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Current Treatment Options in Neurology

, Volume 13, Issue 5, pp 520–528 | Cite as

Treatment of Memory Loss with Herbal Remedies

  • Michael J. SerbyEmail author
  • Sari J. Burns
  • David M. Roane
Psychiatric Manifestations of Neurologic Disease

Opinion statement

Increased rates of dementia throughout the world are creating an emergent need for successful preventive and treatment strategies. Despite a lack of any significant scientific basis, herbal remedies and other types of “complementary and alternative medicine” (CAM) are being aggressively marketed for both prophylactic and therapeutic effects in regard to memory disorders. In the past few years, a small number of controlled studies have explored the effectiveness of some of the more popular herbal and CAM remedies, including gingko biloba, phosphatidylcholine, phosphatidylserine, and omega-3 fatty acids. To date, the bulk of evidence suggests that such approaches are not successful in preventing or delaying cognitive decline or dementia, and there is little reason to prescribe these remedies for the treatment of established cognitive impairment. Some very preliminary evidence suggests that Gingko biloba may be useful in treating behavioral problems in demented people. It is likely that the absence of regulatory controls on the sale of herbal and CAM preparations will foster continued use of these agents and perhaps even accelerated use as the dementia epidemic increases, assuming no imminent breakthroughs in pharmacotherapy.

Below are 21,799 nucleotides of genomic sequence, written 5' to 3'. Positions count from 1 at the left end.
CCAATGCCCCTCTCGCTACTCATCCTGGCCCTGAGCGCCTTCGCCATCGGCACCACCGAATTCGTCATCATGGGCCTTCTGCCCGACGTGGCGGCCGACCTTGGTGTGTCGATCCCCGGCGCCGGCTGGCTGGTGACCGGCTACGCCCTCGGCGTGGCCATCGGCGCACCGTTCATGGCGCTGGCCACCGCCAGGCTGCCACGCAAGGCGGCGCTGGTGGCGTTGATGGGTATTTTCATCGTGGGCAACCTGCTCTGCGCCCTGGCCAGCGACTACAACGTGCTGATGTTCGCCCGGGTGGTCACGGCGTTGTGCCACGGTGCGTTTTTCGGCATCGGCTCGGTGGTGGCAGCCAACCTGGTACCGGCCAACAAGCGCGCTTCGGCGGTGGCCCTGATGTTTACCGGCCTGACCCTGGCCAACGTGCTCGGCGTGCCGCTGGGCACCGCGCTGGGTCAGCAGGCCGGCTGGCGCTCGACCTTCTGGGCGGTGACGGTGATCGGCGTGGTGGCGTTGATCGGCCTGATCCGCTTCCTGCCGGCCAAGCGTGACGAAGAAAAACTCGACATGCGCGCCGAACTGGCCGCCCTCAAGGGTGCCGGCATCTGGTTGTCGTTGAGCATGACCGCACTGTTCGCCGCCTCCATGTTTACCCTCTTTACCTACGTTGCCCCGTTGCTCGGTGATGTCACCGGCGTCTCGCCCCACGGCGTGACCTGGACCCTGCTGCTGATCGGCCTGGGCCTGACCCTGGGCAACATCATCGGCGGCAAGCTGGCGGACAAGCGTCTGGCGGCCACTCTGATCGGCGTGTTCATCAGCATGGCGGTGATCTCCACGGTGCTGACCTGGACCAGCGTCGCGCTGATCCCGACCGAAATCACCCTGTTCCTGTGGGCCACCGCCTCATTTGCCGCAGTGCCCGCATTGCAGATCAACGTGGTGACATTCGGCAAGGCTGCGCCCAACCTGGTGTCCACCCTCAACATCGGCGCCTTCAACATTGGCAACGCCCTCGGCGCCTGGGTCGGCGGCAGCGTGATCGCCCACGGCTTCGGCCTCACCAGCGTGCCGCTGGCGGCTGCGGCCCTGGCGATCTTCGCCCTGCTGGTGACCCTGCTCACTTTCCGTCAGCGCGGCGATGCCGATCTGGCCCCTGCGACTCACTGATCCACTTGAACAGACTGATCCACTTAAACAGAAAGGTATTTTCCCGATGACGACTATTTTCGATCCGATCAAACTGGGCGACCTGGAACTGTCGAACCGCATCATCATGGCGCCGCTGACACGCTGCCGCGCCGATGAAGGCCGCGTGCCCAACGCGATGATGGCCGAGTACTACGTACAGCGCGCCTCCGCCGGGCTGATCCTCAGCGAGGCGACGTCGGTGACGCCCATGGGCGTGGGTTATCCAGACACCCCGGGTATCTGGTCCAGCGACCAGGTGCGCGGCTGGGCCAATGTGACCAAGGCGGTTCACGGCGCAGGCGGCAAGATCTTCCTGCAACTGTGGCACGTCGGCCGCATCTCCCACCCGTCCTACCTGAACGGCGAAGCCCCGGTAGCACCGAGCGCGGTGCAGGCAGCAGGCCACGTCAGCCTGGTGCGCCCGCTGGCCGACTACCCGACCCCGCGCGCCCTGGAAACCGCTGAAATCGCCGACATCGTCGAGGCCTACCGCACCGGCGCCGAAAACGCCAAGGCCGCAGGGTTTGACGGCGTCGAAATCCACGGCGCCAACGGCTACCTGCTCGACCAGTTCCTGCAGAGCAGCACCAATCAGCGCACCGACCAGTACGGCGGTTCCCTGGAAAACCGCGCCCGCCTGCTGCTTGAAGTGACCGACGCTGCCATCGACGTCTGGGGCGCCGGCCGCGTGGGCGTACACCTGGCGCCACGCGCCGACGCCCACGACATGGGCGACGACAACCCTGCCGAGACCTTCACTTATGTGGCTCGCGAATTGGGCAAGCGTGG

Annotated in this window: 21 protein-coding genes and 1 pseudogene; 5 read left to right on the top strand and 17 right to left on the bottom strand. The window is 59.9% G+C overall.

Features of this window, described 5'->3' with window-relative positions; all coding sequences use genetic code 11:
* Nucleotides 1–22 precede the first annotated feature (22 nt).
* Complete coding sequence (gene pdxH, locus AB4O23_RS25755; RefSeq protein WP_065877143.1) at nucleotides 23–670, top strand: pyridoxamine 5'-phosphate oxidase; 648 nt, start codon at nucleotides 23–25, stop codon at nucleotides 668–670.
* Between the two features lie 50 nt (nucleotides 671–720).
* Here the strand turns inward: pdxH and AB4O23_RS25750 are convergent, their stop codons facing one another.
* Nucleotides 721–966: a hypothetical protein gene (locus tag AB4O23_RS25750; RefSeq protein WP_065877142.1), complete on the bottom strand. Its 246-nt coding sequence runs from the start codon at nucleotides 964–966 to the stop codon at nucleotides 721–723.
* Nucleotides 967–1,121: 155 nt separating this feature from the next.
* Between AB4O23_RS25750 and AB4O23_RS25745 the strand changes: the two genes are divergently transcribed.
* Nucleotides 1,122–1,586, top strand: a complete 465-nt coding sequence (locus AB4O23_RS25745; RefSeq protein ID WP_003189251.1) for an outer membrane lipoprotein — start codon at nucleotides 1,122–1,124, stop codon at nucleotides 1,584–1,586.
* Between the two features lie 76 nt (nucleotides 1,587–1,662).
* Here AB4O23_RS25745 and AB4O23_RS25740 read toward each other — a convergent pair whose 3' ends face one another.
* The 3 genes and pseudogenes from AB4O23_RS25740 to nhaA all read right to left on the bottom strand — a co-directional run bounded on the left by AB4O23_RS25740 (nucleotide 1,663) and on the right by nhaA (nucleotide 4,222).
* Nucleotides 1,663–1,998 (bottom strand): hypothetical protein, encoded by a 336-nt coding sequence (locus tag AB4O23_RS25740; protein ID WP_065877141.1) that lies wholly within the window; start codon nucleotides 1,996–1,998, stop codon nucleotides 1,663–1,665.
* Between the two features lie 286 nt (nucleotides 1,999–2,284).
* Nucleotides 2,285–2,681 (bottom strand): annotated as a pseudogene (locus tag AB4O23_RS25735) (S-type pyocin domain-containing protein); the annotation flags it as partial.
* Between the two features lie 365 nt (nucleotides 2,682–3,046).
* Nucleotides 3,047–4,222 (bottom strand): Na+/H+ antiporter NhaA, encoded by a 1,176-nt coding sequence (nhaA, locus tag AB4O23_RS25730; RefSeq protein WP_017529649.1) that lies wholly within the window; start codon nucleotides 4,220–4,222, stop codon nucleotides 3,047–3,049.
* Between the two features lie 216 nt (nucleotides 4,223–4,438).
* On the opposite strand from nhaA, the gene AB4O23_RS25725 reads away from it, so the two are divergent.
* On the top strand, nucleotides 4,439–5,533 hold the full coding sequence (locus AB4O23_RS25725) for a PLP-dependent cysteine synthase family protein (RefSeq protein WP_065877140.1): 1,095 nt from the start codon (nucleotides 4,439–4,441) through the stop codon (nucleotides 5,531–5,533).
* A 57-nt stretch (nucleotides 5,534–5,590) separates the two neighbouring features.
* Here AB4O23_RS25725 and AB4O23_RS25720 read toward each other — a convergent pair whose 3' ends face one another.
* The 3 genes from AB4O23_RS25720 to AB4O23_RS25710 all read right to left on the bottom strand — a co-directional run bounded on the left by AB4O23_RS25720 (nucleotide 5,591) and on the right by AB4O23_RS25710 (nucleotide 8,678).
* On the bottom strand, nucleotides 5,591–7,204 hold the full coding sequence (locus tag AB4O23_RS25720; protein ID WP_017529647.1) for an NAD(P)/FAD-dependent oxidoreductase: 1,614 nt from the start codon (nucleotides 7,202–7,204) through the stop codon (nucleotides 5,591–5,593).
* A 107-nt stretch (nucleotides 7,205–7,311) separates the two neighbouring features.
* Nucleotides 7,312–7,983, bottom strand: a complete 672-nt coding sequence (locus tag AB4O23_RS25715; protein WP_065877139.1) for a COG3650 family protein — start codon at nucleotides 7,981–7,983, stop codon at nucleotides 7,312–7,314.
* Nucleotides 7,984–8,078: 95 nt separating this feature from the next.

Keywords

Dementia Phosphatidylcholine Phosphatidylserine Memantine Herbal Remedy 
These keywords were added by machine and not by the authors. This process is experimental and the keywords may be updated as the learning algorithm improves.

Notes

Disclosure

No potential conflicts of interest relevant to this article were reported.

References and Recommended Reading

Papers of particular interest, published recently, have been highlighted as: • Of importance •• Of major importance

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Copyright information

© Springer Science+Business Media, LLC 2011

Authors and Affiliations

  • Michael J. Serby
    • 1
    Email author
  • Sari J. Burns
    • 1
  • David M. Roane
    • 1
  1. 1.Department of Psychiatry and Behavioral ScienceBeth Israel Medical CenterNew YorkUSA

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